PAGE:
Similarly, the book’s jacket design usually occurs in tandem or near the end of the editorial process. The publisher commissions and oversees the jacket design, which is usually produced by a graphic designer. While an author should be consulted about jacket design, it is the publisher who has the final decision normally – and one should trust the designer and publisher as they have the experience in this area. However, the cover and book title clearly need to be as attractive as possible, so any useful input given by the author should, at least, be considered. In general, covers that are overly busy and titles that are excessively long tend not to work, simply because once your cover is reproduced in magazine or newspaper or online, it will be less than one inch tall.

Other useful additions to the promotion of the book, which can and should occur during the book’s editorial process, are endorsements obtained from other writers or commentators. These endorsements can be used on the book jacket, in sales material, and in publicity material given to the media. The writer and the publisher should seek such endorsements from their contacts that can add credibility and kudos to the book. It is standard that writers offer endorsements for free.


Step 3. Book Production and Printing

Many international and some Irish publishers produce early proofs of their books in advance of final printed copies. These press copies, sometime called ‘galleys’ or uncorrected proofs are hugely advantageous, particularly for fiction titles. With limited review pages available in print, and with the large global publishers working off long timelines, editors in newspapers commission reviews weeks, even months, in advance. So often when a book appears, it is not that an editor does not see its merit, it is simply that the slots available are already assigned. Also magazines often work six to eight weeks ahead of publication – so if your book is to appear in May, they need a hard copy ideally in March. Ideas for feature articles on themes, subjects, social or political issues or current affairs topics should be considered at this point. Pitches should be emailed to print media editors anywhere between four to eight weeks in advance of the publication date.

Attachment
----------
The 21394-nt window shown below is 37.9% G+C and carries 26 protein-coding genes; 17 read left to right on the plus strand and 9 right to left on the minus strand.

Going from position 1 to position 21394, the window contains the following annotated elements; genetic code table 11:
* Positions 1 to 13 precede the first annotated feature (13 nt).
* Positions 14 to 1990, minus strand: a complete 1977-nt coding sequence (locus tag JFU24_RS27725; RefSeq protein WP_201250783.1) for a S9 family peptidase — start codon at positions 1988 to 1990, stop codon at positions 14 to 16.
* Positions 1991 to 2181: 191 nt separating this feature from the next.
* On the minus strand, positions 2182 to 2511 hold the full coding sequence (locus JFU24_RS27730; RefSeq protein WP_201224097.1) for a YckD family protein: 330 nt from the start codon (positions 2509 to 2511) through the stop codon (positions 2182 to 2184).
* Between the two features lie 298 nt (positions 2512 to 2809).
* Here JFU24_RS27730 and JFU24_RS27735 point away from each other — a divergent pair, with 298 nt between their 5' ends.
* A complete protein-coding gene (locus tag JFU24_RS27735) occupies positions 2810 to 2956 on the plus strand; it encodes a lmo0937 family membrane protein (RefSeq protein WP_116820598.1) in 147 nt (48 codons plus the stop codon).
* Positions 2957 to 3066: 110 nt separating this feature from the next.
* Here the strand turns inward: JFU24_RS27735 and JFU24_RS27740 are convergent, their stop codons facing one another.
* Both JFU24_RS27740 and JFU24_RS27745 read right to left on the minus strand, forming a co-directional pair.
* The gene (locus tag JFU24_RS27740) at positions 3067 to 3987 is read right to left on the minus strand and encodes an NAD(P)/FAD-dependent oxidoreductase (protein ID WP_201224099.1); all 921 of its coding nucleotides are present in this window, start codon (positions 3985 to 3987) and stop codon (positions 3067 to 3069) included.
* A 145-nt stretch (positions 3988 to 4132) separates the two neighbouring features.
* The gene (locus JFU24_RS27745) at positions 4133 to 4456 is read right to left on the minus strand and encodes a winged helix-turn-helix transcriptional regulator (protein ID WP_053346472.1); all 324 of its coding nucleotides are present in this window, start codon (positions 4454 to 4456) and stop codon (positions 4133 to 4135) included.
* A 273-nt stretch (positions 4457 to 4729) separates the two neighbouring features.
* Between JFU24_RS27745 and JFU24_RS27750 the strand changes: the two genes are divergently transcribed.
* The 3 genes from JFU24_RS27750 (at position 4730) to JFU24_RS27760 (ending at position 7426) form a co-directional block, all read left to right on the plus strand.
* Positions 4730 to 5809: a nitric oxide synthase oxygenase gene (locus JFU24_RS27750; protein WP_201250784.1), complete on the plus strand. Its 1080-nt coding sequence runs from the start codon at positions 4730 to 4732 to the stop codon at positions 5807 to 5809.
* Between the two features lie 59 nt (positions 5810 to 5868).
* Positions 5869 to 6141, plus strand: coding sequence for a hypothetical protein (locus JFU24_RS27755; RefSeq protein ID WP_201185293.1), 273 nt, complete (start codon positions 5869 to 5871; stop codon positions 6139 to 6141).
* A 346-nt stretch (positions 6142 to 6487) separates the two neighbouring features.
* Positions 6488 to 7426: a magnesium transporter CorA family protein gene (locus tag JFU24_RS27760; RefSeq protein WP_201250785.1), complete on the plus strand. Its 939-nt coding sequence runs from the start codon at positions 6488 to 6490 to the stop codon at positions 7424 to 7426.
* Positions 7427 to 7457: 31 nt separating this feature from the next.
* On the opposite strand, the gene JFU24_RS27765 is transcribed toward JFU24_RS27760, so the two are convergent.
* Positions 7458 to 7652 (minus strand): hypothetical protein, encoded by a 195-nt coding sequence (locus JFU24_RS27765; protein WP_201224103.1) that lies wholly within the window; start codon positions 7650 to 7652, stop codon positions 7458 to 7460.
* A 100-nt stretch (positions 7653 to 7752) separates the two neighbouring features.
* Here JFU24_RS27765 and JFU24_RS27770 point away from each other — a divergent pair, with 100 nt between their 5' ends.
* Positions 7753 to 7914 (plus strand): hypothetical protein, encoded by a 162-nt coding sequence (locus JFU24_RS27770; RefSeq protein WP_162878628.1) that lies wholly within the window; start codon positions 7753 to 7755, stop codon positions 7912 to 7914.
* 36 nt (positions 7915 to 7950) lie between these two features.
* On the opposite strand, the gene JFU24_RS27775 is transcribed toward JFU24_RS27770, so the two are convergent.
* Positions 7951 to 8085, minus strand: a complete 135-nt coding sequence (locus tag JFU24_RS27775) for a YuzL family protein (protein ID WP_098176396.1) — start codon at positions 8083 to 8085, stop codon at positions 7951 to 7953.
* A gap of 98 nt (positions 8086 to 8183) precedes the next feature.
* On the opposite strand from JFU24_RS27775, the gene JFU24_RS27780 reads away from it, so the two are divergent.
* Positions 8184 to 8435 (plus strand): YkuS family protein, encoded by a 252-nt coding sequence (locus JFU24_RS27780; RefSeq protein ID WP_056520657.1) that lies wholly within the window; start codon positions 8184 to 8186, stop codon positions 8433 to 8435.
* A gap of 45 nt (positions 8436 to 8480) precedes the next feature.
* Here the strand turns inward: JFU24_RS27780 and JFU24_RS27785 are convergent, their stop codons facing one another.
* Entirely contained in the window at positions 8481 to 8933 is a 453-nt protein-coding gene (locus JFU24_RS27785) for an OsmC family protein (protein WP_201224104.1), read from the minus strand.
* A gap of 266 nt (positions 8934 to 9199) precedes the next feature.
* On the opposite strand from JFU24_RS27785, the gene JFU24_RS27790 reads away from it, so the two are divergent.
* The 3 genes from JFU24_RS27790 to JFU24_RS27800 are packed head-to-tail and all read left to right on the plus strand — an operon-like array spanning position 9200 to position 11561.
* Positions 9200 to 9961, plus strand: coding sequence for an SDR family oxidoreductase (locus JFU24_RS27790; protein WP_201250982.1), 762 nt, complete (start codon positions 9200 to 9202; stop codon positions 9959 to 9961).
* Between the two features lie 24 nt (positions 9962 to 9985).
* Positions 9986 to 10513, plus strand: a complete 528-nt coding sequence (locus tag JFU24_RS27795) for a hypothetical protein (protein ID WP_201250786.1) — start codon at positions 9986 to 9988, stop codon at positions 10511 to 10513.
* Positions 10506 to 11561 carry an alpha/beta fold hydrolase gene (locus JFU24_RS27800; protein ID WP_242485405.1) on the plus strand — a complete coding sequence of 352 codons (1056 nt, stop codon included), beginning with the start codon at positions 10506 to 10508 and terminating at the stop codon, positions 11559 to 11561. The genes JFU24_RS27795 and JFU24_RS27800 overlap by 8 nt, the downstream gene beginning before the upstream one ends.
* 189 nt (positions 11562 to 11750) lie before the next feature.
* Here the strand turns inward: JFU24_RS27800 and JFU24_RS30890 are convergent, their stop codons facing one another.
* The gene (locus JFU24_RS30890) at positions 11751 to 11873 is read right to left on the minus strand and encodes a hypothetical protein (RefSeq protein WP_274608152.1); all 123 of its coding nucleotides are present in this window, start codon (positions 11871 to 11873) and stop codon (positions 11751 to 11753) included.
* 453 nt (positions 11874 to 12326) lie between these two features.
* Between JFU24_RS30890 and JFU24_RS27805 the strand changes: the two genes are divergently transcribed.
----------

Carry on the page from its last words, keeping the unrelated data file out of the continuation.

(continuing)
Even for non-literary titles, the ability to provide digitally printed hard copy samples to key media targets means you are putting your title into the mix in adequate time.
Step 4. The Book’s Release and Promotion (the key step)

So finally the day comes and your finished book comes back from the printers. It looks as good as possible and everyone is pleased. So time to get started? Not exactly!

Firstly, it can take one week or ten days for books to be fully distributed to bookshops, there is no point in having great coverage if the books are not in the shops.

Secondly, the media outlets have different timelines and requirements, which you must understand and facilitate. It is impossible to arrange instant coverage. No matter what media channel, it will take some time to organise. So practically, it makes sense for publicity to appear ten days or more after finished copies arrive.